Telegram abandoned its blockchain project in 2020, but devoted fans keep maintaining the open source code and now run two competing networks
If the TON blockchain project by Telegram is dead, it’s having a busy afterlife with at least two forks managed by two competing communities.
A token running on the TON-derived blockchain, named TON Crystal, is now trading on several exchanges. Another competing token named TON Coin has been listed on EXMO, a crypto exchange, since last Monday and is now available to traders in Russia and the Commonwealth of Independent States (CIS), exchange spokeswoman Alesya Sypalo told CoinDesk.
She added that the listing was a paid one but didn’t disclose who paid for the service, only saying that Anatoly Makosov, one of the developers supporting the network, was “a point of contact” for the listing agreement. Makosov didn’t respond to CoinDesk’s question if he himself arranged the listing.
Both TON Crystal and TON Coin are using the TON brand and technology that was originally created by Telegram. Despite their common origin, the two communities keep apart from each other.
That’s far from the only vital signs the TON blockchain project has shown in recent months.
The official website of the project, ton.org, came alive on Aug. 4 after more than a year of radio silence. The Telegram team, which had been maintaining the project’s repository, hadn’t updated the site since April 2020, right before the project was shelved.
Now, the website displays information about one of the TON successors, The Open Network, which was previously named Newton. The network is maintained by a community of developers (led by Makosov) and validators that believes in the ultimate success of the ambitious blockchain project, which started as a $1.7 billion Web 3.0 utopia but drowned in a legal fight with the U.S. Securities and Exchange Commission over the status of its native token.
CoinDesk tried to figure out who is now maintaining the projects bearing the name of TON, why they are doing so and why they are competing with each other.
Telegram kisses goodbye
Telegram, the company behind the popular messenger app, dropped its plans to launch a blockchain in 2020, after two years of work and a massive, $1.7 billion token fundraising effort. Telegram Open Network was supposed to be a combination of a cryptocurrency and a range of decentralized services based on a native proof-of-stake blockchain.
The concept included a decentralized domain name service (DNS), a virtual private network (VPN), file sharing and other features, which would, if implemented, create a complete Web 3.0 universe on the TON blockchain. All of that could be integrated with the Telegram messaging app, which back then boasted hundreds of millions of users.
Not surprisingly, investors around the world, from Silicon Valley elite to Russian oligarchs, lined up to invest in the pre-sale of the future tokens.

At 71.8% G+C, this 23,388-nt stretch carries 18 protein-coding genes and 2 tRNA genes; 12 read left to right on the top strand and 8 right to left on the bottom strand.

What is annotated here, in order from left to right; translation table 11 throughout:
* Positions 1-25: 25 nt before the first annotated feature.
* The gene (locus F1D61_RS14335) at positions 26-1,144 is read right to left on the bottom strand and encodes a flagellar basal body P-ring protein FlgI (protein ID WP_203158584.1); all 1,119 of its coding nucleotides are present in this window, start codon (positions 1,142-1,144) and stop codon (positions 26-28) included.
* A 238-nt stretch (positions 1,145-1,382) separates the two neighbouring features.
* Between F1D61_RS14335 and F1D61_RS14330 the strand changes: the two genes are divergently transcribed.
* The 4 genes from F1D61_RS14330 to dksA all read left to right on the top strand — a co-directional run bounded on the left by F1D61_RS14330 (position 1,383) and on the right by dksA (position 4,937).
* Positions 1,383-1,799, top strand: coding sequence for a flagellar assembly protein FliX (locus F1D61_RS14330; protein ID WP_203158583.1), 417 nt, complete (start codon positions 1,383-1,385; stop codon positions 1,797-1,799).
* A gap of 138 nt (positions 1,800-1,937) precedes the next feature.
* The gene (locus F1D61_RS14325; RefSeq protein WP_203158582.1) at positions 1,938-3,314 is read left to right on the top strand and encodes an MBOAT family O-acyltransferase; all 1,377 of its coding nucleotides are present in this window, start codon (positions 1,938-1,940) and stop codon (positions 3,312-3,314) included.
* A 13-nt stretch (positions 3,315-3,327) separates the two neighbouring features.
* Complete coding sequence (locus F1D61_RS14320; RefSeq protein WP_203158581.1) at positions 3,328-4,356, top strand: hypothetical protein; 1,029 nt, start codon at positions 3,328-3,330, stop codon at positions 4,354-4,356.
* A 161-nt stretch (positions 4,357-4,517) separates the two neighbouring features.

The project was originally slated to go live in October 2019, but just weeks before launch, the SEC sued the company, citing securities law violation, and halted the launch. After nine months in court, Telegram quit the case and settled with the SEC, paying a penalty of $18.5 million.
In May 2020, Telegram announced that it would no longer support the project, blaming the U.S. regulator. Before quitting, however, Telegram made TON’s code open source. The GitHub repository and the official website went radio silent after that, with one exception.
In early July 2020, a new feature was added to the blockchain code: “testgiver” contracts that provided a way for users to obtain pre-mined tokens using a proof-of-work algorithm. That allowed anyone who could set up a node to “mine” some tokens without buying them, although such a feature was not supposed to be a part of TON, which by design was coded as a proof-of-stake blockchain.
That proof-of-work option provided a chance for one of the TON offspring to exist.
Free TON rises
After Telegram officially backed off from its blockchain project, it left behind a notable community of developers and small blockchain startups that had been waiting for TON to go live and had invested time, effort and computation power in the future blockchain. Many were not happy with the idea that it all had been in vain
The disappointed group included developers who took part in Telegram’s blockchain hackathons while TON was under development, a bunch of small firms that had been getting ready to integrate Telegram’s cryptocurrency in their business models and would-be validators.
These people decided that even though Telegram was no longer involved, the ambitious blockchain project had a future.
One such community launched a blockchain named Free TON, with a native token called TON Crystal, in May 2020. The effort was led by TON Labs, a venture-backed tech company that helped Telegram to run the TON testnet early on, and some professional validator firms in Europe, such as Everstake, P2P and Certus One.